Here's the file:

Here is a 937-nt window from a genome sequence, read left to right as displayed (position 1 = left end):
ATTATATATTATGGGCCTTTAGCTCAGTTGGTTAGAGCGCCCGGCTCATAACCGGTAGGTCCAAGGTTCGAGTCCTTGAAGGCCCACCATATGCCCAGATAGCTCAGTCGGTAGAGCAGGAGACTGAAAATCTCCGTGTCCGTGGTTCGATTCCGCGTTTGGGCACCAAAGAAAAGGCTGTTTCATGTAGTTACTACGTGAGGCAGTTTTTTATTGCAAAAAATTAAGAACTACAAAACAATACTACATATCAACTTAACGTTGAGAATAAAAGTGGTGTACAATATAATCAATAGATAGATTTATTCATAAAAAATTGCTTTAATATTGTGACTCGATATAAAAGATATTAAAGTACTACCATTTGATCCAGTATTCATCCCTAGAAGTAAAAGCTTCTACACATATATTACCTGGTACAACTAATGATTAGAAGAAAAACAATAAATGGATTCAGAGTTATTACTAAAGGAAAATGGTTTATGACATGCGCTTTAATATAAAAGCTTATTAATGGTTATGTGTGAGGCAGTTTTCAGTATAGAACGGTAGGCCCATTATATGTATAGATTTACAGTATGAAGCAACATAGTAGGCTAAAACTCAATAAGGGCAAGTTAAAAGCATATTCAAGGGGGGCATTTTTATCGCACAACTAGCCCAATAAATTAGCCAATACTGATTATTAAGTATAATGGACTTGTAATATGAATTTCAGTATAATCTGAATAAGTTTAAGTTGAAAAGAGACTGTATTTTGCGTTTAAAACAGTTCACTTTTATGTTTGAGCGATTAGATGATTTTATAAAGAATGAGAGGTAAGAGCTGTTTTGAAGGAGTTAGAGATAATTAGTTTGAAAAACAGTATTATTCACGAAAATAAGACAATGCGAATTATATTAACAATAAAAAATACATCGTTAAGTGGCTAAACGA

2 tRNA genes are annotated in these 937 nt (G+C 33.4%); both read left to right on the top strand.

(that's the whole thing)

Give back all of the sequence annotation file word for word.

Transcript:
Here is a 937-nt window from a genome sequence, read left to right as displayed (position 1 = left end):
ATTATATATTATGGGCCTTTAGCTCAGTTGGTTAGAGCGCCCGGCTCATAACCGGTAGGTCCAAGGTTCGAGTCCTTGAAGGCCCACCATATGCCCAGATAGCTCAGTCGGTAGAGCAGGAGACTGAAAATCTCCGTGTCCGTGGTTCGATTCCGCGTTTGGGCACCAAAGAAAAGGCTGTTTCATGTAGTTACTACGTGAGGCAGTTTTTTATTGCAAAAAATTAAGAACTACAAAACAATACTACATATCAACTTAACGTTGAGAATAAAAGTGGTGTACAATATAATCAATAGATAGATTTATTCATAAAAAATTGCTTTAATATTGTGACTCGATATAAAAGATATTAAAGTACTACCATTTGATCCAGTATTCATCCCTAGAAGTAAAAGCTTCTACACATATATTACCTGGTACAACTAATGATTAGAAGAAAAACAATAAATGGATTCAGAGTTATTACTAAAGGAAAATGGTTTATGACATGCGCTTTAATATAAAAGCTTATTAATGGTTATGTGTGAGGCAGTTTTCAGTATAGAACGGTAGGCCCATTATATGTATAGATTTACAGTATGAAGCAACATAGTAGGCTAAAACTCAATAAGGGCAAGTTAAAAGCATATTCAAGGGGGGCATTTTTATCGCACAACTAGCCCAATAAATTAGCCAATACTGATTATTAAGTATAATGGACTTGTAATATGAATTTCAGTATAATCTGAATAAGTTTAAGTTGAAAAGAGACTGTATTTTGCGTTTAAAACAGTTCACTTTTATGTTTGAGCGATTAGATGATTTTATAAAGAATGAGAGGTAAGAGCTGTTTTGAAGGAGTTAGAGATAATTAGTTTGAAAAACAGTATTATTCACGAAAATAAGACAATGCGAATTATATTAACAATAAAAAATACATCGTTAAGTGGCTAAACGA

2 tRNA genes are annotated in these 937 nt (G+C 33.4%); both read left to right on the top strand.